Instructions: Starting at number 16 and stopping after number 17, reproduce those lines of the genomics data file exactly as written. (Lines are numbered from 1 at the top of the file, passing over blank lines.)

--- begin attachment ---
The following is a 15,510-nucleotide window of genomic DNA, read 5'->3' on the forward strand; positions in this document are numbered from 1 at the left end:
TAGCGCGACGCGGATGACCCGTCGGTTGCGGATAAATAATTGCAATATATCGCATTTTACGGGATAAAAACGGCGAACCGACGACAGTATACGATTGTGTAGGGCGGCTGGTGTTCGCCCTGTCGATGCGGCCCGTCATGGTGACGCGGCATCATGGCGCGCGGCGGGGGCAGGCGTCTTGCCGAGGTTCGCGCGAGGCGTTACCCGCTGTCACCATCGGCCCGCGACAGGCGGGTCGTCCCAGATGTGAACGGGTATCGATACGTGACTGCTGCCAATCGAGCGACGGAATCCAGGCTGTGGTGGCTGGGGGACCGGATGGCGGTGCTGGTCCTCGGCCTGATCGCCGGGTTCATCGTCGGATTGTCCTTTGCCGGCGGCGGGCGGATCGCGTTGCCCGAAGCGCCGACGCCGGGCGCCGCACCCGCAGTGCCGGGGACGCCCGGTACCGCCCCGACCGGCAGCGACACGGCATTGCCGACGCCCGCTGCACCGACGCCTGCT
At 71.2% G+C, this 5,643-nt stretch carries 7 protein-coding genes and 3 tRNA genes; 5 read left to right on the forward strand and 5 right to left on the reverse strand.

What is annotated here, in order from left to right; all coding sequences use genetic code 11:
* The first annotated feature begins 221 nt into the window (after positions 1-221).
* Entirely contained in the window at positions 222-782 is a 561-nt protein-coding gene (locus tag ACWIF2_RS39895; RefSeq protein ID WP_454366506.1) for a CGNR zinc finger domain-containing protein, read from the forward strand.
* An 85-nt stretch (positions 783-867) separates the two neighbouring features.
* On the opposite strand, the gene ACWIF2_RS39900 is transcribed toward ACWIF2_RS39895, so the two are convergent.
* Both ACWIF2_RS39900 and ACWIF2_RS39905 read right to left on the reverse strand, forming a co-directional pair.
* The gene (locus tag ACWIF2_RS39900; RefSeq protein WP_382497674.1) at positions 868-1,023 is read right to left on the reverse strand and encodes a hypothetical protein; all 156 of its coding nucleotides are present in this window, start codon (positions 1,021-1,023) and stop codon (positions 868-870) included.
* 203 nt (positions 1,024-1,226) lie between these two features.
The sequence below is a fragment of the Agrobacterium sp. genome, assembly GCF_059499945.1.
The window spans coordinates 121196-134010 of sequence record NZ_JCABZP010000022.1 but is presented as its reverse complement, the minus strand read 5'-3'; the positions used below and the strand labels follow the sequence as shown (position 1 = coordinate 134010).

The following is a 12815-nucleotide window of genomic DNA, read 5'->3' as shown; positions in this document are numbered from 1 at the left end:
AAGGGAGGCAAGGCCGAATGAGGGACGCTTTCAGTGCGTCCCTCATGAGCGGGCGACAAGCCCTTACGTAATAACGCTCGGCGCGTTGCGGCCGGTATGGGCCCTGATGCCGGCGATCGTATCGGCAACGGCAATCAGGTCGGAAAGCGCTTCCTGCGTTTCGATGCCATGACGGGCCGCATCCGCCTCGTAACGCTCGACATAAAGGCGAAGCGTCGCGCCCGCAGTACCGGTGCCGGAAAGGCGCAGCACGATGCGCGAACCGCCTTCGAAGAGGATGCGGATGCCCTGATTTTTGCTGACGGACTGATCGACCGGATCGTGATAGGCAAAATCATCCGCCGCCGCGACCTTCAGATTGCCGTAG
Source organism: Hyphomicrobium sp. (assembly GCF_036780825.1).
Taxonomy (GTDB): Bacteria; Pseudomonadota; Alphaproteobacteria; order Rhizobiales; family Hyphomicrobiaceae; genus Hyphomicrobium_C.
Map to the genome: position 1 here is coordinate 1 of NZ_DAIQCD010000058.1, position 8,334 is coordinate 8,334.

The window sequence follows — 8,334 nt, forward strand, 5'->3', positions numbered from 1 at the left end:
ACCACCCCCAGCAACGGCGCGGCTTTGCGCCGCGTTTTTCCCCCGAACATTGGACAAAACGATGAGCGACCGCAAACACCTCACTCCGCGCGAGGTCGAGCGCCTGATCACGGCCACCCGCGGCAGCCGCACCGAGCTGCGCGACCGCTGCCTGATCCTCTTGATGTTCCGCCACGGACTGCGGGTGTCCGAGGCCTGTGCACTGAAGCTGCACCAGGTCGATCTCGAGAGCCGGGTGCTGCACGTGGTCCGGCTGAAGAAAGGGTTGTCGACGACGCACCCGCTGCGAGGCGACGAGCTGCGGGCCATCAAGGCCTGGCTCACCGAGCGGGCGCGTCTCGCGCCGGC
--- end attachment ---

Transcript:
Source organism: Hyphomicrobium sp. (assembly GCF_036780825.1).
Taxonomy (GTDB): Bacteria; Pseudomonadota; Alphaproteobacteria; order Rhizobiales; family Hyphomicrobiaceae; genus Hyphomicrobium_C.